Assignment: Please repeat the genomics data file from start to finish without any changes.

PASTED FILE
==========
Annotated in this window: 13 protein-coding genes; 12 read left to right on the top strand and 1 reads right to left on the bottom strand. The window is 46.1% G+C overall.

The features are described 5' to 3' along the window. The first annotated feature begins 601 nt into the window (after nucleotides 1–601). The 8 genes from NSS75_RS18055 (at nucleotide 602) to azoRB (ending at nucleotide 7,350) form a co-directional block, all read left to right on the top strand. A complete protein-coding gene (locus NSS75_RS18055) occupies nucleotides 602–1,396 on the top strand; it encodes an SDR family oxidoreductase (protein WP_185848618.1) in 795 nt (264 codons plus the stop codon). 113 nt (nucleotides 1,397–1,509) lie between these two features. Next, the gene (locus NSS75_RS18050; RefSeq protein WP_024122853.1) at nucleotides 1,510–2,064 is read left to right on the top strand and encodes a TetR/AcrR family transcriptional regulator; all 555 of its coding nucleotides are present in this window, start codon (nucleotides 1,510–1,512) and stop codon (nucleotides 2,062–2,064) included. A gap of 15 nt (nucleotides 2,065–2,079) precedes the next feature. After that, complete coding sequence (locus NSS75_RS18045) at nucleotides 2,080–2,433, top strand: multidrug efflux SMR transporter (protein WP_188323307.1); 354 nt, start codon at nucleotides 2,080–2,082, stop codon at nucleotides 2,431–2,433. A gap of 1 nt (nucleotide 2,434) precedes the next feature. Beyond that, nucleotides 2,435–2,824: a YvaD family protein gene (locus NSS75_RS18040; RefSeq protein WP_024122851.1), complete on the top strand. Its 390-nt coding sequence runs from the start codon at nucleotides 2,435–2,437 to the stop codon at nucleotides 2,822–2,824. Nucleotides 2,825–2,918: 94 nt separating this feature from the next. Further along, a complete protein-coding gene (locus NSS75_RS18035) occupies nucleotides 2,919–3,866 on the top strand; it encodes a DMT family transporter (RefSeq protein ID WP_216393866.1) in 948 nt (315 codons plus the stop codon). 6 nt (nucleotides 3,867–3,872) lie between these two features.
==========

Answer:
Annotated in this window: 13 protein-coding genes; 12 read left to right on the top strand and 1 reads right to left on the bottom strand. The window is 46.1% G+C overall.

The features are described 5' to 3' along the window. The first annotated feature begins 601 nt into the window (after nucleotides 1–601). The 8 genes from NSS75_RS18055 (at nucleotide 602) to azoRB (ending at nucleotide 7,350) form a co-directional block, all read left to right on the top strand. A complete protein-coding gene (locus NSS75_RS18055) occupies nucleotides 602–1,396 on the top strand; it encodes an SDR family oxidoreductase (protein WP_185848618.1) in 795 nt (264 codons plus the stop codon). 113 nt (nucleotides 1,397–1,509) lie between these two features. Next, the gene (locus NSS75_RS18050; RefSeq protein WP_024122853.1) at nucleotides 1,510–2,064 is read left to right on the top strand and encodes a TetR/AcrR family transcriptional regulator; all 555 of its coding nucleotides are present in this window, start codon (nucleotides 1,510–1,512) and stop codon (nucleotides 2,062–2,064) included. A gap of 15 nt (nucleotides 2,065–2,079) precedes the next feature. After that, complete coding sequence (locus NSS75_RS18045) at nucleotides 2,080–2,433, top strand: multidrug efflux SMR transporter (protein WP_188323307.1); 354 nt, start codon at nucleotides 2,080–2,082, stop codon at nucleotides 2,431–2,433. A gap of 1 nt (nucleotide 2,434) precedes the next feature. Beyond that, nucleotides 2,435–2,824: a YvaD family protein gene (locus NSS75_RS18040; RefSeq protein WP_024122851.1), complete on the top strand. Its 390-nt coding sequence runs from the start codon at nucleotides 2,435–2,437 to the stop codon at nucleotides 2,822–2,824. Nucleotides 2,825–2,918: 94 nt separating this feature from the next. Further along, a complete protein-coding gene (locus NSS75_RS18035) occupies nucleotides 2,919–3,866 on the top strand; it encodes a DMT family transporter (RefSeq protein ID WP_216393866.1) in 948 nt (315 codons plus the stop codon). 6 nt (nucleotides 3,867–3,872) lie between these two features.